Monday, October 6, 2014

The Origins of Music, Health, & Wellbeing

"The great saxophonist Charlie Parker once proclaimed "if you don't live it, it wont come out your horn". This quote has often been used to explain the hedonistic lifestyle of many jazz greats; however it also signals the reciprocal & inextricable relationship between music and wider social, cultural, & psychological variables. This link is complex & multifaceted & is undoubtebly a central component of why music has been implicated as a therapeutic agent in vast swathes of contemporary research studies. Music is always about more than just acoustic events or notes on a page.  Moreover, music's universal, & timeless potential to influence how we think, & feel, lies at the heart of our motivation to produce this edited volume.
   Music has been imbued with curative, therapeutic, and other medical value throughout history. Musicians, therapists, philosophers, as well as other artists, and scholars & scholars alike  have documented its physical, mental & social effects, in treatises from as early as 4000 BC to the present (Spintge & Droh 1992). Clearly the relationship between music, health & well-being is complex & involves numerous facets & challenges. To begin with, there is considerable debate on all three of the terms in this volume. Leaving aside  the intracacies, of etymology & translations into various languages, one significant challenge is the establishment of causal links between musical activities on the one hand, & specific individual, health & wellbeing benefits on the other. This book is conceived to accept this challenge by means of building evidence-bases in different areas of music & health research & we hope that this collection of chapters will further our understanding of music as a part of both human nature, & human culture"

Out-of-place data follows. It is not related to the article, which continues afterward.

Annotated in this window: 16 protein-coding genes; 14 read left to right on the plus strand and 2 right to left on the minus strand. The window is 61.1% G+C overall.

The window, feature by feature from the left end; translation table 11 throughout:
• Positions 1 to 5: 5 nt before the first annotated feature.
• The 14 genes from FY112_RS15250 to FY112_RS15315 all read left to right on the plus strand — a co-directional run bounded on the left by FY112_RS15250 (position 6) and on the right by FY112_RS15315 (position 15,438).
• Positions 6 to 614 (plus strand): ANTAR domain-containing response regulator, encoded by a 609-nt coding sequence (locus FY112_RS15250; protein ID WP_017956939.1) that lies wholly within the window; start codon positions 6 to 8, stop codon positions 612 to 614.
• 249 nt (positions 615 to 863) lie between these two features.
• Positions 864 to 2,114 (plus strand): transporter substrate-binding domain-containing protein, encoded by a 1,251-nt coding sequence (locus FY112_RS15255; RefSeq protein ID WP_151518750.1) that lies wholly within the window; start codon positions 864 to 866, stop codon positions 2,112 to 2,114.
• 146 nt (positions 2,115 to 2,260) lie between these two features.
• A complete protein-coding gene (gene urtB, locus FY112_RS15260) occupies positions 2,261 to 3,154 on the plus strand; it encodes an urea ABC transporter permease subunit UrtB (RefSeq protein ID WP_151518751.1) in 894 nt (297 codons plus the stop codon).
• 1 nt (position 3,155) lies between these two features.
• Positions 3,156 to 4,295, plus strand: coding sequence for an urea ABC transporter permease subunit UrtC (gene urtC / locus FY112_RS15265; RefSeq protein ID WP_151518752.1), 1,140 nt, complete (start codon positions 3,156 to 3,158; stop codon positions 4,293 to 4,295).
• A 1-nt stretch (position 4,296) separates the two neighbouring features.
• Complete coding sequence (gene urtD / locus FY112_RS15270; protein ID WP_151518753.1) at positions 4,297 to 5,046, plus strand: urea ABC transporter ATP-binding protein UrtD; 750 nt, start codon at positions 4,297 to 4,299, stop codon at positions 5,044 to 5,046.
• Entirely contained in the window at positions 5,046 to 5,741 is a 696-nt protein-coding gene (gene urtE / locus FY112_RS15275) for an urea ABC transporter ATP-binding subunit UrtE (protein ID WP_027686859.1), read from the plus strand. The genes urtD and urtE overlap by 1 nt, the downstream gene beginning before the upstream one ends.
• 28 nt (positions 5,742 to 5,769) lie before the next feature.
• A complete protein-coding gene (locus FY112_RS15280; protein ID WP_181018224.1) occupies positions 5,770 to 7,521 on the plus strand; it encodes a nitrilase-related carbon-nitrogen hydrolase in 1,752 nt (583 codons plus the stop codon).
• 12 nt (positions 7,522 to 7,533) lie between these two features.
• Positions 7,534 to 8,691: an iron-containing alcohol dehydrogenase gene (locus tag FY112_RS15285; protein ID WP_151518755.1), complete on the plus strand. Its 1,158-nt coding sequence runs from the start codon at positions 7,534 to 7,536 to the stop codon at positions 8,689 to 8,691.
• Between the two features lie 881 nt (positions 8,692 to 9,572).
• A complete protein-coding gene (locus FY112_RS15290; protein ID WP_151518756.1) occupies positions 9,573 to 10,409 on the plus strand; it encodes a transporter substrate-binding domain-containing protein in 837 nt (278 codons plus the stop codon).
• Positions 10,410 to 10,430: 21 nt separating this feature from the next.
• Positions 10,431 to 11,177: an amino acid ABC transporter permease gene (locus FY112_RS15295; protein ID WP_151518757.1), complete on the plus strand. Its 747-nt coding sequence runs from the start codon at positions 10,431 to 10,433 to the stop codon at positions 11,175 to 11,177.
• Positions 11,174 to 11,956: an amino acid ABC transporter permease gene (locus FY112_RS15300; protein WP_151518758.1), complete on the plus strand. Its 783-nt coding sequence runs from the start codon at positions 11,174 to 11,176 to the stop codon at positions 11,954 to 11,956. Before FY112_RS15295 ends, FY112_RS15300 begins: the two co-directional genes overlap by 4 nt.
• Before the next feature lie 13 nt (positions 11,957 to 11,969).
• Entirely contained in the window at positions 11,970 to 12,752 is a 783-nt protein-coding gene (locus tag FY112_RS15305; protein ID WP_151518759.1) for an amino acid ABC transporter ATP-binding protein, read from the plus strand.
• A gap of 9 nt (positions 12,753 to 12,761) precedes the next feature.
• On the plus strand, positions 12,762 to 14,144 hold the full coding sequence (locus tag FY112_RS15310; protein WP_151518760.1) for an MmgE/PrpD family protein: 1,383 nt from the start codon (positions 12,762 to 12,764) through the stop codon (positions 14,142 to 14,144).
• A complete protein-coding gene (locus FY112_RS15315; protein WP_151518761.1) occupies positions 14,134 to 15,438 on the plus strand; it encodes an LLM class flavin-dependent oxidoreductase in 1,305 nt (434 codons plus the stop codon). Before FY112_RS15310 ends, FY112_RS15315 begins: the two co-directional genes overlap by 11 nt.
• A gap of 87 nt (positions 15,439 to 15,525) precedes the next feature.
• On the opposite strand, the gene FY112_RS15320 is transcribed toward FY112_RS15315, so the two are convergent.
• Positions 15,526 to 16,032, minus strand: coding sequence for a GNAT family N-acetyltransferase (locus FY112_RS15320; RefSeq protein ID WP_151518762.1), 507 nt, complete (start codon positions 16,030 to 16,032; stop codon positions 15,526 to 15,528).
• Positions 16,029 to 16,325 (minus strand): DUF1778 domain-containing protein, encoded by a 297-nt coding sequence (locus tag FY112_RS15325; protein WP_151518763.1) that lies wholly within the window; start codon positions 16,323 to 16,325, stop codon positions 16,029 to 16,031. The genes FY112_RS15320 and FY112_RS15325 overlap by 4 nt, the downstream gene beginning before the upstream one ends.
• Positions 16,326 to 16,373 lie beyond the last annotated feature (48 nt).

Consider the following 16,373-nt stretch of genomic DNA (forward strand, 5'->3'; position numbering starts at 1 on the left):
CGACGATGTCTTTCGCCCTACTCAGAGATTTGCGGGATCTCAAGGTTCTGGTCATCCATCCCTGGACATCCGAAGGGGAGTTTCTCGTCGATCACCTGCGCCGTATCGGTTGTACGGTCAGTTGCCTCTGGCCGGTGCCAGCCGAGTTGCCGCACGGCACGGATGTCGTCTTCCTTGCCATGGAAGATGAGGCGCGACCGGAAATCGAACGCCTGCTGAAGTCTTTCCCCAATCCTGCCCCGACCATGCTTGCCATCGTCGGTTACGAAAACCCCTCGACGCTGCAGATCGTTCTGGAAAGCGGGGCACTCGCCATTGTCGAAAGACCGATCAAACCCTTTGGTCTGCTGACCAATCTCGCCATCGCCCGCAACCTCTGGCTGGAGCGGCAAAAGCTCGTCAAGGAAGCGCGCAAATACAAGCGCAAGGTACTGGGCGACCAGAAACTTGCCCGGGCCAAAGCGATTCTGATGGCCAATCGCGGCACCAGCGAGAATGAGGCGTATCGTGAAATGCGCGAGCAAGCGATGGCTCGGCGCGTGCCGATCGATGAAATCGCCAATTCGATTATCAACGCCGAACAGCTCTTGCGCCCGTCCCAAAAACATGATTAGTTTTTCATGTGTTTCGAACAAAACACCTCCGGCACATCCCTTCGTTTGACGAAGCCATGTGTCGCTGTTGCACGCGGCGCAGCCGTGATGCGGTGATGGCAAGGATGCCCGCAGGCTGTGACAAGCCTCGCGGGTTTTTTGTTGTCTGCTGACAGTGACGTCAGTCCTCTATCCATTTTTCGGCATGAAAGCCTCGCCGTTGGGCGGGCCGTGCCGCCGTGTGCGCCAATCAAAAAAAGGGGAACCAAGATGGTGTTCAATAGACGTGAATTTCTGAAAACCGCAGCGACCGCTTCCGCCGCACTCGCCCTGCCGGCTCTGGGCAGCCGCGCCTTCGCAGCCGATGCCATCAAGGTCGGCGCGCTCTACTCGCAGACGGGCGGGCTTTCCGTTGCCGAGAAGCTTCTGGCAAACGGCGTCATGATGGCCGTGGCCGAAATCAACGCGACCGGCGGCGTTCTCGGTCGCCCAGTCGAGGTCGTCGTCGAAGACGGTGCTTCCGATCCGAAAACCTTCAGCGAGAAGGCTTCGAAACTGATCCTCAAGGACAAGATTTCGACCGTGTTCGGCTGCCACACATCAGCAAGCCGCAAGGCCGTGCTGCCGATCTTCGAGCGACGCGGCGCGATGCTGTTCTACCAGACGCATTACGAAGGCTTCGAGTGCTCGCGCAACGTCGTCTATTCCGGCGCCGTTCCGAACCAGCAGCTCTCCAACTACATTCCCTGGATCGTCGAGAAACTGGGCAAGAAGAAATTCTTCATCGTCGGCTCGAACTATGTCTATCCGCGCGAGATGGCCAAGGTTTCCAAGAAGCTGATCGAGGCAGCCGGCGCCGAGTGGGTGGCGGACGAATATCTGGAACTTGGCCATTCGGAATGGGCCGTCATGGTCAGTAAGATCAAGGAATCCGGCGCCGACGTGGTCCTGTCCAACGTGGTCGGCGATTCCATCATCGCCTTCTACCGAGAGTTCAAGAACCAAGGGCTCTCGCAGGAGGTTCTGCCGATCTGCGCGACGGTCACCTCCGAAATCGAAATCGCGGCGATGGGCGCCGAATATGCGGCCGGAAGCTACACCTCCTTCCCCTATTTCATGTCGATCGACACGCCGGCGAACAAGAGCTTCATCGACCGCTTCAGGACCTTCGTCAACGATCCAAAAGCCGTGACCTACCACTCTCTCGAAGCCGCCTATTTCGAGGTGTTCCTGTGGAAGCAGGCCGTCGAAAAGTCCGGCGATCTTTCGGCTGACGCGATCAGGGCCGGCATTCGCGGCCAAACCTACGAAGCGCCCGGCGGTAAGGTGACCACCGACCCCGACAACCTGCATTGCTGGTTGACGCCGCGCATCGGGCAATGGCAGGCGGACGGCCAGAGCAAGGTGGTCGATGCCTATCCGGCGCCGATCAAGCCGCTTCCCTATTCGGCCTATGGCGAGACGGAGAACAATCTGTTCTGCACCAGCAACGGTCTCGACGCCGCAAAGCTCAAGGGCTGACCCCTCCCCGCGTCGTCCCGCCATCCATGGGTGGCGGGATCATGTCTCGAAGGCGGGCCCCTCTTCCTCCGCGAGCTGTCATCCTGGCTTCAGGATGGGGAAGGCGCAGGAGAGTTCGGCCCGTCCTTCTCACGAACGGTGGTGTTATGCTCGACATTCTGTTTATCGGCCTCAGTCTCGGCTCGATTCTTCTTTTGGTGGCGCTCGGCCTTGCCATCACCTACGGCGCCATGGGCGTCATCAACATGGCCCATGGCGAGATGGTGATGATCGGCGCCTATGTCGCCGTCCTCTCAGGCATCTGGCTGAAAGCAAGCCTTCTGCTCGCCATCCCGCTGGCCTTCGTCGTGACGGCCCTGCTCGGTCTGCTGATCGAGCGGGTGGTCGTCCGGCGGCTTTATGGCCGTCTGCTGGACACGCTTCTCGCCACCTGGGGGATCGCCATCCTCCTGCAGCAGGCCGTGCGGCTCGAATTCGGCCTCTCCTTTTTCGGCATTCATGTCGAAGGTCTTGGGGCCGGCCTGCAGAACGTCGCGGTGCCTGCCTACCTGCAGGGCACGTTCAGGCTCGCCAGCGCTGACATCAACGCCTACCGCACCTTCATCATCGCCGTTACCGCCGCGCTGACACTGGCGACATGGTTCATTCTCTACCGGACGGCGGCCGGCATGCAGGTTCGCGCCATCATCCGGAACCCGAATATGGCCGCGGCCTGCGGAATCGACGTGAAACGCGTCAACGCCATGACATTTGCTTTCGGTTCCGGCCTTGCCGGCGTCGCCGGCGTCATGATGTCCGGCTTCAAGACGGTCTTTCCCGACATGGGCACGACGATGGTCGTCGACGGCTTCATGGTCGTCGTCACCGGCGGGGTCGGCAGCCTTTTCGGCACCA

& so begins the book that I have just received, and am reading avidly